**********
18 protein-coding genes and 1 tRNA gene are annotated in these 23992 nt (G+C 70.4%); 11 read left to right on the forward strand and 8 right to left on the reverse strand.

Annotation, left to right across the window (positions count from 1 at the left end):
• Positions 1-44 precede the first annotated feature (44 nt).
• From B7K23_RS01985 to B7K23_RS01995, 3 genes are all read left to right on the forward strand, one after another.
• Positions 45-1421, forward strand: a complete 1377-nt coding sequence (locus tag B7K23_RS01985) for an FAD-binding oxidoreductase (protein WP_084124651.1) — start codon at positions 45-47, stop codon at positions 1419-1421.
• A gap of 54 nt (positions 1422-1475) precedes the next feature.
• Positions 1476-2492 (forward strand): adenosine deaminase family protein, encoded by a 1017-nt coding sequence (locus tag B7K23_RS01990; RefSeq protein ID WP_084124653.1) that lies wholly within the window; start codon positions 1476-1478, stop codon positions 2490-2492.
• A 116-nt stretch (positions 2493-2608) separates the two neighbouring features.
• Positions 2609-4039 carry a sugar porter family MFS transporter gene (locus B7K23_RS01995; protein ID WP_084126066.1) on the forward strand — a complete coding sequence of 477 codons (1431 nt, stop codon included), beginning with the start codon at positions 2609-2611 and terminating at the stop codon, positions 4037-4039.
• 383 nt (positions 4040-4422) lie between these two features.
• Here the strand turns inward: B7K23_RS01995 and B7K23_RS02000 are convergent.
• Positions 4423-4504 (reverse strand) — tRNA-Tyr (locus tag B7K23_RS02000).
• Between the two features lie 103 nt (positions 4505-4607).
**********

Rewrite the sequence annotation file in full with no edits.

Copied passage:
18 protein-coding genes and 1 tRNA gene are annotated in these 23992 nt (G+C 70.4%); 11 read left to right on the forward strand and 8 right to left on the reverse strand.

Annotation, left to right across the window (positions count from 1 at the left end):
• Positions 1-44 precede the first annotated feature (44 nt).
• From B7K23_RS01985 to B7K23_RS01995, 3 genes are all read left to right on the forward strand, one after another.
• Positions 45-1421, forward strand: a complete 1377-nt coding sequence (locus tag B7K23_RS01985) for an FAD-binding oxidoreductase (protein WP_084124651.1) — start codon at positions 45-47, stop codon at positions 1419-1421.
• A gap of 54 nt (positions 1422-1475) precedes the next feature.
• Positions 1476-2492 (forward strand): adenosine deaminase family protein, encoded by a 1017-nt coding sequence (locus tag B7K23_RS01990; RefSeq protein ID WP_084124653.1) that lies wholly within the window; start codon positions 1476-1478, stop codon positions 2490-2492.
• A 116-nt stretch (positions 2493-2608) separates the two neighbouring features.
• Positions 2609-4039 carry a sugar porter family MFS transporter gene (locus B7K23_RS01995; protein ID WP_084126066.1) on the forward strand — a complete coding sequence of 477 codons (1431 nt, stop codon included), beginning with the start codon at positions 2609-2611 and terminating at the stop codon, positions 4037-4039.
• 383 nt (positions 4040-4422) lie between these two features.
• Here the strand turns inward: B7K23_RS01995 and B7K23_RS02000 are convergent.
• Positions 4423-4504 (reverse strand) — tRNA-Tyr (locus tag B7K23_RS02000).
• Between the two features lie 103 nt (positions 4505-4607).